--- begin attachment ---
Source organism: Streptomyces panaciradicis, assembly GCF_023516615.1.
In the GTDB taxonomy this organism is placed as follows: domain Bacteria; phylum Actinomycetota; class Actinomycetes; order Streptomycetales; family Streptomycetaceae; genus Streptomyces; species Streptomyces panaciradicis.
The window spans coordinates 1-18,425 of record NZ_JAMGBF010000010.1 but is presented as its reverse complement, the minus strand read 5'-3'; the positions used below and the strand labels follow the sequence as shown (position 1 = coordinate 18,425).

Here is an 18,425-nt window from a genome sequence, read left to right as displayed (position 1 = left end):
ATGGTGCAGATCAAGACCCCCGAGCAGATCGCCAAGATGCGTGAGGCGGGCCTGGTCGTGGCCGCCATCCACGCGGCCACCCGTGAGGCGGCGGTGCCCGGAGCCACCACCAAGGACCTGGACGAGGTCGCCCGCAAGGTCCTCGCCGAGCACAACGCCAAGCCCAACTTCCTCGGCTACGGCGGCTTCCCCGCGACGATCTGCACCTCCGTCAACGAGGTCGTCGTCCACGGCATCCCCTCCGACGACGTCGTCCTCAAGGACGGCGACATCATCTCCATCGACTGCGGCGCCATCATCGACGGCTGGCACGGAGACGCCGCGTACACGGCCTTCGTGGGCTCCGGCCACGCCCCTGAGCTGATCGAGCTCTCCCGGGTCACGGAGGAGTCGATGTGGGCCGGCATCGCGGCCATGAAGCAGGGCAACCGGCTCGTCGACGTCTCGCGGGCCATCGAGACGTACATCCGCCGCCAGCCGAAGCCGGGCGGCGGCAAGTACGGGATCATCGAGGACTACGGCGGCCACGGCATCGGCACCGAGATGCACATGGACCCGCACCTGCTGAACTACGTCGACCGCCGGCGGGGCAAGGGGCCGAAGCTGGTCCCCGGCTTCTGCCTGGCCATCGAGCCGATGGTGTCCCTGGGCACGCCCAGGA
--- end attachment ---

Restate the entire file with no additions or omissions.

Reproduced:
Source organism: Streptomyces panaciradicis, assembly GCF_023516615.1.
In the GTDB taxonomy this organism is placed as follows: domain Bacteria; phylum Actinomycetota; class Actinomycetes; order Streptomycetales; family Streptomycetaceae; genus Streptomyces; species Streptomyces panaciradicis.
The window spans coordinates 1-18,425 of record NZ_JAMGBF010000010.1 but is presented as its reverse complement, the minus strand read 5'-3'; the positions used below and the strand labels follow the sequence as shown (position 1 = coordinate 18,425).

Here is an 18,425-nt window from a genome sequence, read left to right as displayed (position 1 = left end):
ATGGTGCAGATCAAGACCCCCGAGCAGATCGCCAAGATGCGTGAGGCGGGCCTGGTCGTGGCCGCCATCCACGCGGCCACCCGTGAGGCGGCGGTGCCCGGAGCCACCACCAAGGACCTGGACGAGGTCGCCCGCAAGGTCCTCGCCGAGCACAACGCCAAGCCCAACTTCCTCGGCTACGGCGGCTTCCCCGCGACGATCTGCACCTCCGTCAACGAGGTCGTCGTCCACGGCATCCCCTCCGACGACGTCGTCCTCAAGGACGGCGACATCATCTCCATCGACTGCGGCGCCATCATCGACGGCTGGCACGGAGACGCCGCGTACACGGCCTTCGTGGGCTCCGGCCACGCCCCTGAGCTGATCGAGCTCTCCCGGGTCACGGAGGAGTCGATGTGGGCCGGCATCGCGGCCATGAAGCAGGGCAACCGGCTCGTCGACGTCTCGCGGGCCATCGAGACGTACATCCGCCGCCAGCCGAAGCCGGGCGGCGGCAAGTACGGGATCATCGAGGACTACGGCGGCCACGGCATCGGCACCGAGATGCACATGGACCCGCACCTGCTGAACTACGTCGACCGCCGGCGGGGCAAGGGGCCGAAGCTGGTCCCCGGCTTCTGCCTGGCCATCGAGCCGATGGTGTCCCTGGGCACGCCCAGGA